Joplin is on track to do something it hasn't done since the 2011 tornado — push past $200 million in construction for the fiscal year.
Total construction came to about $22.2 million for August and to $195.5 million so far for the city's fiscal year, with two months still to go and one major project imminent.
The city's fiscal year runs from Nov. 1 to Oct. 31.
From 2011 through 2013, construction in Joplin topped $200 million, as new schools, new homes, new stores and even a new hospital were built, and other buildings were rebuilt. Since then, Joplin's best year for construction was 2017 with $177 million, based on building permits filed with the city. The building permits, by the way, reflect only that construction taking place within the city limits, not in the surrounding area.
One of the largest permits in August, valued at $5 million, was issued for a project at 3900 S. Range Line Road, the Schaeffler Group plant. It is part of a larger $67 million expansion at the plant to allow it to handle additional manufacturing rather than buying products overseas, according to Matt Thompson, operations manager and project manager for the plant expansion, and Michael Pees, plant manager.
Earlier this year, Schaeffler also filed a $3.6 million building permit.
The two men said the expansion will allow them to "insource from China some of the products that we were buying."
The plant makes ball bearings, roller bearings and spherical bearings that support oil and gas projects, locomotives, mining and more.
At the time that Schaeffler announced its expansion in 2018, company officials said the goal of the project is to make the Joplin plant "our flagship industrial facility."
Thompson said the company has seen the value of the local workforce, which is part of the reason for the emphasis on Joplin. He said employment at Schaeffler is currently between 270 and 300 people.
Other major building permits filed so far this fiscal year:
• $43.9 million for the new Casey’s General Stores warehouse and distribution center at 2902 Jaguar Road, near the interchanges of interstates 44 and 49. The distribution center is the third for the Iowa-based chain, which has more than 2,000 stores. Casey’s said in a statement the Joplin center would distribute goods for 400 to 600 of its stores.
• $32.1 million at 2901 St. John's Blvd. for a dental school on the Joplin campus of the Kansas City University of Medicine and Biosciences. The total cost of the dental college is projected at $80 million. Half has been committed by KCU’s board of trustees, with the rest being raised locally.
• $16 million for the Coryell 55+ Retirement Community at 1913 E. 44th St.
• $10.7 million for the construction of a new Liberty Utilities substation at 3110 E. 32nd St.
• $7.2 million for a Jasper Products project at 7710 E. 26th St. In 2015, a permit for $2 million was issued for the construction of a warehouse at that address, which is in the Crossroads Center Business and Distribution Park.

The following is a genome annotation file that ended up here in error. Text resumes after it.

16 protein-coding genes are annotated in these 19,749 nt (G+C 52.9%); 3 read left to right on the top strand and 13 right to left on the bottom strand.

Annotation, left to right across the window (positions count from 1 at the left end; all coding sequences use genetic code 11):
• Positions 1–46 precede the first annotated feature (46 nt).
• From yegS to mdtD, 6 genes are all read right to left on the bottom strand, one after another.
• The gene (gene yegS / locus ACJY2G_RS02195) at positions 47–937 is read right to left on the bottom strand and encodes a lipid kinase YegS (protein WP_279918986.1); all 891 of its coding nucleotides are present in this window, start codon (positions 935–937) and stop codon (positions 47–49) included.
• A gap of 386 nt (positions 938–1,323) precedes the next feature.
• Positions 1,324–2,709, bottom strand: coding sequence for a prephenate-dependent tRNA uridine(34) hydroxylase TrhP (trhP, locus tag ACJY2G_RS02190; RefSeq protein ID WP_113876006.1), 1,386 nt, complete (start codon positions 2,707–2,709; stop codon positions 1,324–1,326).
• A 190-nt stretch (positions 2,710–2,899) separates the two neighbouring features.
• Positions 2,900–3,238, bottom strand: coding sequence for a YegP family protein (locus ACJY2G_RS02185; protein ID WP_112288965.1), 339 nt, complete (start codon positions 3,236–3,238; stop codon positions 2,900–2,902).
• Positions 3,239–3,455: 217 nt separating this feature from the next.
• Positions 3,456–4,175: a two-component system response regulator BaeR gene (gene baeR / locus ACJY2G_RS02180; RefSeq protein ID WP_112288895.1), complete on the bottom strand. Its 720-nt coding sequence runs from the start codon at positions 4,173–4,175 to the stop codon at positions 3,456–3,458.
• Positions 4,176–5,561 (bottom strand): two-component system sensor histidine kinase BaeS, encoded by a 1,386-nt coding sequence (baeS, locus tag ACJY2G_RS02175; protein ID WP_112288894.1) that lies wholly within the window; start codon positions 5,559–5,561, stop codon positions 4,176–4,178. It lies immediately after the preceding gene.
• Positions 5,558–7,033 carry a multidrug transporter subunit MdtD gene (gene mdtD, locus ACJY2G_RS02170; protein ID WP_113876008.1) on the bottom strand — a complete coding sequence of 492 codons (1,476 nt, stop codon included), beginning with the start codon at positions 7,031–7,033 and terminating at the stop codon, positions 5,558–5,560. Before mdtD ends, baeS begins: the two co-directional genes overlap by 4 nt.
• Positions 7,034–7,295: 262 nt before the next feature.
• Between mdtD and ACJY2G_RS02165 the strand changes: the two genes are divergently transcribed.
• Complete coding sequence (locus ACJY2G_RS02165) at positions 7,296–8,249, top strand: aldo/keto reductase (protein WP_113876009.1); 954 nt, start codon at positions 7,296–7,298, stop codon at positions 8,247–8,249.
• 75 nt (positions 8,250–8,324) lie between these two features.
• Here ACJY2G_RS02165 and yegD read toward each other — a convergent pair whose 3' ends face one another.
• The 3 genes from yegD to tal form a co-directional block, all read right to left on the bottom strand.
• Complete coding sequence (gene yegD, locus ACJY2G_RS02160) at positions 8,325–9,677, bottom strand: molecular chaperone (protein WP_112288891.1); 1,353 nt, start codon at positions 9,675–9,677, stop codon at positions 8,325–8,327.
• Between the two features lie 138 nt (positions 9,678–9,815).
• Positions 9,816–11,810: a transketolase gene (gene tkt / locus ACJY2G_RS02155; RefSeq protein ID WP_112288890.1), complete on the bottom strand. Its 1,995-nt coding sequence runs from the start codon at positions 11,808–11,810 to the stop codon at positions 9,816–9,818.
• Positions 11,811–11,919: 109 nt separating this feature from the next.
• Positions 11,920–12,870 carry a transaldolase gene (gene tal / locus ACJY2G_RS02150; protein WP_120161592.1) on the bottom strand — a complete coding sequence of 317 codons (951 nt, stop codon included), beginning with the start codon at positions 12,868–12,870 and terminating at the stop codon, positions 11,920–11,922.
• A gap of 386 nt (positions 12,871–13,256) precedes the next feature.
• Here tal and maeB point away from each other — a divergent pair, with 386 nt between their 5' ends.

• $3.6 million for the former Carl Richard’s Bowl East property at 3131 Ten Pin Lane off of North Range Line Road. Employer Advantage announced last year that it planned to remodel the former bowling alley on 6 acres as its new headquarters.
• $2.38 million for expansion and renovation of the Joplin Boys & Girls Club of Southwest Missouri at 317 Comingo Ave.
• $2.25 million for an Aldi store on the west side of Joplin, at 2630 S. McClelland Blvd. That 2.75-acre site for the store was purchased from Joplin's tornado land bank, the Joplin Redevelopment Corp., last summer for $900,860.
Also this fiscal year, 174 new homes have been started in the Joplin city limits, with a value of $29.6 million, or about $170,000 per home. That does not include the cost of the land.
Two big projects also are on the horizon, although one of those is not expected to happen this fiscal year.
The Jasper County Commission has planned a groundbreaking ceremony for the construction of the new Jasper County Courts Building in Joplin at 10 a.m. Oct. 2.
"We'll be turning dirt shortly after the groundbreaking," Darieus Adams, Western District commissioner, said Thursday.
The new courts building is the largest of three projects the county has promised after Jasper County voters last year extended a quarter-cent sales tax from 2023 to 2038 to fund the additional construction. The new courts building is expected to cost around $35 million; the other projects are remodeling part of the interior of the Jasper County Courthouse in Carthage for $5 million and expanding the Jasper County Jail for $12.5 million.
Connect2Culture also hopes to seek bids for the $17.5 million Harry M. Cornell Arts & Entertainment Complex in November or December, with construction hopefully beginning in January, said Clifford Wert, president of the organization.